Monday, August 24, 2009

Editorial misogyny

Check out this headline at ZDNet: Final thoughts on supermodel-blogger catfight. Would a case involving men be referred to as a “cat fight?” I should remind readers that headlines are not written by columnists and the column itself seems perfectly thoughtful. I don’t agree with it, but its tone is entirely respectful.

The headline writer at Info World catches the essence of the case: A skank discussion: Privacy, anonymity, and misogyny

Skank specifically refers to a disreputable woman, there are very serious consequences for a woman who is successfully labeled as a skank. For a professional model those consequences might very well include the loss of opportunities to represent certain brands. From little lies big lies grow. She was justified in her suit and the courts acted appropriately in my judgment.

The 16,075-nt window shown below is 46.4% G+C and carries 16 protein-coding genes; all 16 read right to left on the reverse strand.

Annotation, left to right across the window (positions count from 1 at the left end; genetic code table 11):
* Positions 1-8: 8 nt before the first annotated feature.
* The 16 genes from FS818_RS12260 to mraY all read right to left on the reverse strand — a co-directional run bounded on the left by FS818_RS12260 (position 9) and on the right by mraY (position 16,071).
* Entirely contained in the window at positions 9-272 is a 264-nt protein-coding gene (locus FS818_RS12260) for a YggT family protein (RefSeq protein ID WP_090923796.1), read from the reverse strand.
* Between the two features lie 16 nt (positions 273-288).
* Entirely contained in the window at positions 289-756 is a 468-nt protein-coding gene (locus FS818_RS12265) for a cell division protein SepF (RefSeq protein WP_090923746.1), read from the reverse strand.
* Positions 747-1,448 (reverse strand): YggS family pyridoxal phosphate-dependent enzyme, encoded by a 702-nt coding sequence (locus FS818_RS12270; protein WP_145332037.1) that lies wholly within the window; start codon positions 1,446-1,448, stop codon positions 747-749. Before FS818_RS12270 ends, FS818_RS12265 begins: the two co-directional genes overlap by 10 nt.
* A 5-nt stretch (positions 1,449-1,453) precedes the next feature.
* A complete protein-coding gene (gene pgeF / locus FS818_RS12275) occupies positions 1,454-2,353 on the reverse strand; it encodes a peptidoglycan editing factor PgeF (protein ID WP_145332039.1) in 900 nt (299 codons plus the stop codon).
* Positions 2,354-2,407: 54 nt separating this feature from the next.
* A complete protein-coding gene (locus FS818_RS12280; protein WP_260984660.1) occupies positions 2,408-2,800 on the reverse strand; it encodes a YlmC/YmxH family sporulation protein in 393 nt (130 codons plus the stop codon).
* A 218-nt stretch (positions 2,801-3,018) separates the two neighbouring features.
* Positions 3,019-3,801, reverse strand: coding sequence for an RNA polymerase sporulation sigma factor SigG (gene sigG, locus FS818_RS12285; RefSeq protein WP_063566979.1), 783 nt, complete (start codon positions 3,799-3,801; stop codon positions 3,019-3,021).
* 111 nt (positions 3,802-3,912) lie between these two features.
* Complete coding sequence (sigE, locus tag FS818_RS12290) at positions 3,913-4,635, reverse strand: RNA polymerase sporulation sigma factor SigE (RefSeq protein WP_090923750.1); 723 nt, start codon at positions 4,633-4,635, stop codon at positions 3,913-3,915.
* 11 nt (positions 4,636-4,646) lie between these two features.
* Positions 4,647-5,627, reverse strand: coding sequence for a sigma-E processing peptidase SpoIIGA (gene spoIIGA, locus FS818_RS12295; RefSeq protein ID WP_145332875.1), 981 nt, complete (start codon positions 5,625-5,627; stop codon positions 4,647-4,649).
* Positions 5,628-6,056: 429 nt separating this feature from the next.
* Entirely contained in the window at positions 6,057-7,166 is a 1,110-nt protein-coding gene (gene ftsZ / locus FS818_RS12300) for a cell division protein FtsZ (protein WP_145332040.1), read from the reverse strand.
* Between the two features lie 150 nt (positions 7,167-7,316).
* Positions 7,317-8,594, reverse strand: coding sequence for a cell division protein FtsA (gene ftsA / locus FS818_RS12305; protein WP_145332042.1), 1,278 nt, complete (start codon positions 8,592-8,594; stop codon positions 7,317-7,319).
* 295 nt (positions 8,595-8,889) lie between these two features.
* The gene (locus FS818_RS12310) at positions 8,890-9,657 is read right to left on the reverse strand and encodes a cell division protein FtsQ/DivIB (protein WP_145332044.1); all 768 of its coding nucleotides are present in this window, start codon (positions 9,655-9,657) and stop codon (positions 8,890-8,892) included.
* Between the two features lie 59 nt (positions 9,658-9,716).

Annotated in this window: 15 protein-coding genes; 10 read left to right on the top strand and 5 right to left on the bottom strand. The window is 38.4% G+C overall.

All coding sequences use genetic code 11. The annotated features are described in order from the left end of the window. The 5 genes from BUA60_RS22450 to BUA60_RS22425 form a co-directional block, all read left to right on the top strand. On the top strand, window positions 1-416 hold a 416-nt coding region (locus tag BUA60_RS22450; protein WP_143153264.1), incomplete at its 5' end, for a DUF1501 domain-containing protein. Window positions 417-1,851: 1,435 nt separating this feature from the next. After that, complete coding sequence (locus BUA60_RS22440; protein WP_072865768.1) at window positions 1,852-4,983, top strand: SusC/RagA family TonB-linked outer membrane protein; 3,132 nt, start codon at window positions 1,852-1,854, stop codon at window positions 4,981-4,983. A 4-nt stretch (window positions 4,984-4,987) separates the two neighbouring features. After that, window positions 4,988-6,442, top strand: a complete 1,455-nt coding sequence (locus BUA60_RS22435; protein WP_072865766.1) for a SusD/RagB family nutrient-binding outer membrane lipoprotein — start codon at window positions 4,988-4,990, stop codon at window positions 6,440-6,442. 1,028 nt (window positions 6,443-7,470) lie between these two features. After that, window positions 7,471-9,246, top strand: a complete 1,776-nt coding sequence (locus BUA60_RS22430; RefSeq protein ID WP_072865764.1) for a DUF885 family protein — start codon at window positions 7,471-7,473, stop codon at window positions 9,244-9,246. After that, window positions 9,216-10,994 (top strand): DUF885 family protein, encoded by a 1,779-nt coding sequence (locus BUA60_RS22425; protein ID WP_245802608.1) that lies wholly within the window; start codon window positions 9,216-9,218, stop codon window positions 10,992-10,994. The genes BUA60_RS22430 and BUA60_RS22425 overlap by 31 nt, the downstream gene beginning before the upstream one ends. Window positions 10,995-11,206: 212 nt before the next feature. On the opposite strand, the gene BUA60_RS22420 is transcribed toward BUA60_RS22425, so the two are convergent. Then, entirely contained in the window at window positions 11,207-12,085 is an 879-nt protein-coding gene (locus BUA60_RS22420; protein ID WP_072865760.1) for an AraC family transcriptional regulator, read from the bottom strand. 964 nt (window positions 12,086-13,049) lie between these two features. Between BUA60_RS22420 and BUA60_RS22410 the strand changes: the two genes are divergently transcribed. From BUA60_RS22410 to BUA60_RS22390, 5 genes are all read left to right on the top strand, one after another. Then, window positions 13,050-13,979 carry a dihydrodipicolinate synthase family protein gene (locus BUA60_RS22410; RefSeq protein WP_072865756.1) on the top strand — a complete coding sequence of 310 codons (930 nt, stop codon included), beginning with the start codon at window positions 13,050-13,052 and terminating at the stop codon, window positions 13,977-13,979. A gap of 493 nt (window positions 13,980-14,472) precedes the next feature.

Edit -
From the comments at Boing Boing
Technically, the model has a case because calling someone a skank or ho is a statement and truth can be measured (is she having sex for money or is she excessively promiscuous?) while if she'd flat-out just called her a bitch it would have been an opinion. It is also a statement that can easily be shown to affect the model financially - if she wasn't being hired for jobs where the employers objected to that kind of behavior, or if a morals clause in a contract kicked in. Reputation can be very important in those situations. It is also clear that the intent was malicious.

But let me also point something out: this is cyberbullying on behalf of the fashion student, and it's not cool, and I would 100 times prefer than no one get to be anonymous on the internet than we choose to do nothing about cyberbullying - even between adults, where we otherwise expect them to "just get over it."

Edit ii -
Dan Gillmor has some thoughts on the matter.

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